Archive for January, 2011

Suffering Presence – 2

In Suffering Presence Hauerwas quotes Alasdair Mcintyre (a bit like Lewis quoting Macdonald)

any account of morality that does not allow for the fact that my death may be required of me at any moment is an inadequate account

The above quote is understood not to suggest we are moral because we suffer but we suffer because of our moral convictions.



You can do better than me

I have of late developed something of an interest in theological ethics. So I figured reading some relevant material on the principles of philosophy and ethics might be useful.

Perhaps typing “philosophy and ethics” into the Trinity College library was a bit of a simplistic place to start but I figured it was a start.

I found this book – Philosophy and ethics of medicine – by Michael Gelfand.

Being published in the sixties by a guy who lived and worked in the country formerly known as Rhodesia didn’t make me that optimistic.

I was not to be disappointed. Or impressed.

It was kind of weak on the philosophy bit, and the ethics bit wasn’t too hot either, and I really wasn’t sure about a lot of the medicine…

Early in the book he defends “medical epistemology” as being best because it follows the scientific approach with no argument to justify why this might be best  approach. Or even that other approaches exist.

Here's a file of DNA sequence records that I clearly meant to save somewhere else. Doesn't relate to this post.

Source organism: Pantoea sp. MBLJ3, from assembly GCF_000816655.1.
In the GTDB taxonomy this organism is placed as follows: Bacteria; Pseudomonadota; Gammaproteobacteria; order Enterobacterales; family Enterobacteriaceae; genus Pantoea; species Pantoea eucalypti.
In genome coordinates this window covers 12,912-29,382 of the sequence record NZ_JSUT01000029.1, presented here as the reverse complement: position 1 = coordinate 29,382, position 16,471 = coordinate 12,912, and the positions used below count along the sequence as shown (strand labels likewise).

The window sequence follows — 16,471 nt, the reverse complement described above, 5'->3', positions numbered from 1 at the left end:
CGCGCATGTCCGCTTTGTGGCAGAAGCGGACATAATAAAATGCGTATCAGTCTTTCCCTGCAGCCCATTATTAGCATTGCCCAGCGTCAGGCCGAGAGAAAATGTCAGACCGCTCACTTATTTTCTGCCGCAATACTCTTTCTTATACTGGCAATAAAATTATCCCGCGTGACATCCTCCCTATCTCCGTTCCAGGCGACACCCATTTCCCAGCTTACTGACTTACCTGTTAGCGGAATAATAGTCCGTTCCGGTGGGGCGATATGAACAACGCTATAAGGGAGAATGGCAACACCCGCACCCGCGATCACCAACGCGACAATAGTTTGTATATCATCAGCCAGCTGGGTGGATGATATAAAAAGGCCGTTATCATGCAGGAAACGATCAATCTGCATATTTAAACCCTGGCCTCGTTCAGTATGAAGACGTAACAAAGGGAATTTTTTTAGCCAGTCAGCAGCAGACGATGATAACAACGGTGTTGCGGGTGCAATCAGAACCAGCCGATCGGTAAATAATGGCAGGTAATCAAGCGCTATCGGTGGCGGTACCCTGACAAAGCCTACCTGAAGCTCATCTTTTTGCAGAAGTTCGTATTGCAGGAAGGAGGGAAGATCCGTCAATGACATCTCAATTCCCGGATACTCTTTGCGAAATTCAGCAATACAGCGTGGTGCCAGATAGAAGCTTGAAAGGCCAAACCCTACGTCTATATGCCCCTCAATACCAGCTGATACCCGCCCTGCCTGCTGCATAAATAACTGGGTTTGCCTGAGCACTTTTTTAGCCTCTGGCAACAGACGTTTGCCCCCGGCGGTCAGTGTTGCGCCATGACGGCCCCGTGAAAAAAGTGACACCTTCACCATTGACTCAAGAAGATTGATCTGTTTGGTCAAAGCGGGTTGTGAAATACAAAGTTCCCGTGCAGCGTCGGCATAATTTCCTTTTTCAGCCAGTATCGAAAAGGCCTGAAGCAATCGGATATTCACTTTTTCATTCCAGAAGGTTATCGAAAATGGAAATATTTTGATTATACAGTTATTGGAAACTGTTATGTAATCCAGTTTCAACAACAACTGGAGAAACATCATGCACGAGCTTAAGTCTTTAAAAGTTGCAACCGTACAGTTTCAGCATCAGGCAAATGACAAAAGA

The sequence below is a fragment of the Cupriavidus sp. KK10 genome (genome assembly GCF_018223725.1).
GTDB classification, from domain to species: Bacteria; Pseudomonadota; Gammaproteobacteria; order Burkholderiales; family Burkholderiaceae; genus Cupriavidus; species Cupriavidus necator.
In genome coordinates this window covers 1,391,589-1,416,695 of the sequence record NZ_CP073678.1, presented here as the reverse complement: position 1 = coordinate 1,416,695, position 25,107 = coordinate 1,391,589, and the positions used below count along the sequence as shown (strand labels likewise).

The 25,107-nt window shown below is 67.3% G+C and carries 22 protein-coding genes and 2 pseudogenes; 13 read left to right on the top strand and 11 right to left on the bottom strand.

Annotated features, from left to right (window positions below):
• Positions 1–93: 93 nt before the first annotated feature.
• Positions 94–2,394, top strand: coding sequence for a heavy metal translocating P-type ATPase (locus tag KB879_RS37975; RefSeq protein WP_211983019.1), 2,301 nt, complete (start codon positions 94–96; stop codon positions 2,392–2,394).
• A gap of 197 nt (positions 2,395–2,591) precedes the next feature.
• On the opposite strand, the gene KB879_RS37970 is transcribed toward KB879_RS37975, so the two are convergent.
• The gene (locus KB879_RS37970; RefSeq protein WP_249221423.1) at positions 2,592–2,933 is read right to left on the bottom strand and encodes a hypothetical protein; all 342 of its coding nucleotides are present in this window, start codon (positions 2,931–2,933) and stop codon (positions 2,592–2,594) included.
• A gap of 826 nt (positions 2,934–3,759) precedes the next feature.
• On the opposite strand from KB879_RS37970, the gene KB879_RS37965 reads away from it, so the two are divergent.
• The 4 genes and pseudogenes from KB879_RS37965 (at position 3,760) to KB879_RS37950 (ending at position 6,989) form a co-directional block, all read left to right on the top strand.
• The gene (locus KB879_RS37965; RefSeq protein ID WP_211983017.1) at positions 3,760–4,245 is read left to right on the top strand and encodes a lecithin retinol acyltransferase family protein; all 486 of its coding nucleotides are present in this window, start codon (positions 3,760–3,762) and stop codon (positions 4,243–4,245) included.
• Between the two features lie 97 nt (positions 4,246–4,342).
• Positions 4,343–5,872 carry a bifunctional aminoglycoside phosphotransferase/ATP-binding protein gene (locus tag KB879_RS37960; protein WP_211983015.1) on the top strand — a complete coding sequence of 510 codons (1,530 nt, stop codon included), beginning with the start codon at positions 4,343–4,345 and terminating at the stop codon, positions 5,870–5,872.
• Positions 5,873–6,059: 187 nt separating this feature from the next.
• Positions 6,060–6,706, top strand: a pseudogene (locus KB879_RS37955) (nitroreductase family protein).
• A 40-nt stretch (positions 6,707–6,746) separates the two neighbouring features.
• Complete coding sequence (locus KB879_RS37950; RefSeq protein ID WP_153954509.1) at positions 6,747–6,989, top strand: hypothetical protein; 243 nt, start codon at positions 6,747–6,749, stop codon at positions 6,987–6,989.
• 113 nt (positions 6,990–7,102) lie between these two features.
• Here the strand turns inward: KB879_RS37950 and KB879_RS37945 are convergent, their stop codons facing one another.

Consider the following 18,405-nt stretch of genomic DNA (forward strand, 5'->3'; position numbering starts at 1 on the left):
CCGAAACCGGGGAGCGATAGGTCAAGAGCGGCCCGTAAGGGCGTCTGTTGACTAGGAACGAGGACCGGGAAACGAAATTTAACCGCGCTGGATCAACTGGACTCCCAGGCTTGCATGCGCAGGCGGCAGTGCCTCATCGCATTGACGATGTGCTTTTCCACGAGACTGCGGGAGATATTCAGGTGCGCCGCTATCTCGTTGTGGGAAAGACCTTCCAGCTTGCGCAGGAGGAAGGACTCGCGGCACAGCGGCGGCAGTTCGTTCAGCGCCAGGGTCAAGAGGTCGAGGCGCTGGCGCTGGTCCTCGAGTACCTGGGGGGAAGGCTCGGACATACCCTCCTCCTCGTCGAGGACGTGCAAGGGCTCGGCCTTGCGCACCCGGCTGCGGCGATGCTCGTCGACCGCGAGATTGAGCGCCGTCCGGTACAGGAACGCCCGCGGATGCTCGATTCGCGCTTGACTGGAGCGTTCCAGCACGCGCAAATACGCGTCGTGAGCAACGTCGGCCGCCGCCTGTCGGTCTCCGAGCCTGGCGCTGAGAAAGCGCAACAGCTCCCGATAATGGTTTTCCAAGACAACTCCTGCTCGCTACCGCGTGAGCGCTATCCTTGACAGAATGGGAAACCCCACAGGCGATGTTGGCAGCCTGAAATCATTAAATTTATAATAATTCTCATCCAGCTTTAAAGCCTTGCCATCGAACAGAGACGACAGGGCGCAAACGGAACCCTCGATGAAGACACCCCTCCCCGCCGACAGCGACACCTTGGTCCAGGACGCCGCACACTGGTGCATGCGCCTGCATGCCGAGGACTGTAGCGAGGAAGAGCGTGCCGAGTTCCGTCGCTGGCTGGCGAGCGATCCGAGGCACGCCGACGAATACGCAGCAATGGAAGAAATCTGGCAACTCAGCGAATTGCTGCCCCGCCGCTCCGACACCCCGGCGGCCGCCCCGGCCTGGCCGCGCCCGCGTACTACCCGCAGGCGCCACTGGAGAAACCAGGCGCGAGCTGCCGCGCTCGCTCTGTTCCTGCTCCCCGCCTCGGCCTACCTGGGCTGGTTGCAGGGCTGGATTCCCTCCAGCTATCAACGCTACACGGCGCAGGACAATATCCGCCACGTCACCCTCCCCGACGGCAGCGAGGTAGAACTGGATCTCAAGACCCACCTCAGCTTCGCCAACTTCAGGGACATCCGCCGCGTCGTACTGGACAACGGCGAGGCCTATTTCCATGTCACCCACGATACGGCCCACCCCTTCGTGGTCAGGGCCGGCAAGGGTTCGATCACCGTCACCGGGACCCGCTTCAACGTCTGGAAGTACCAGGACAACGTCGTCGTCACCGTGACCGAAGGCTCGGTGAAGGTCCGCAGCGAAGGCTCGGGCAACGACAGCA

This was one of my particular favourite quotes

what should the doctors attitude towards telling his patient the true nature he is prescribing for him other risks invovled in an operation he has advised? The problem is a complicated one. Firstly the doctor should avoid, if possible frightening the patient or the family lest he refuse the treatment and so endange his life

It’s much better that the medical profession should endanger your life rather than let you endanger it yourself…
Truth telling is good as long as they do what we think they should do.
And the specific drugs he was considering warning the patient about in the above quote were named as emetine (a drug that eventually ended being used to induce vomiting and is now abandoned even for that purpose), arsenic (enough said…) and antimony (which used to be used for treating parasitic diseases but we gave up on it cause it behaved a little too much like arsenic…).

The Politics of Jesus – 4

Yoder ends with talking about how modern social ethic is obsessed with meaning and direction of history and making sure it heads in the “right” direction.

He suggests this in itself makes 3 big assumptions

  1. the relationship of cause and effect is measurable and visible. If we make the right choices it will move the way we want it
  2. assumes we are adequately informed to set the direction
  3. movement toward these goals is itself a moral yardstick.

He highlights church history as a good example of how every time we work this way it seems to go badly wrong.

He concludes with this simple phrase

Vicit agnus noster, rim sequamur

(Our lamb has conquered; him let us follow.)

This highlights something pretty substantial about how I think about the church. Something my wife has hammered home in me (via Stanley) that the church is primarily called to be faithful.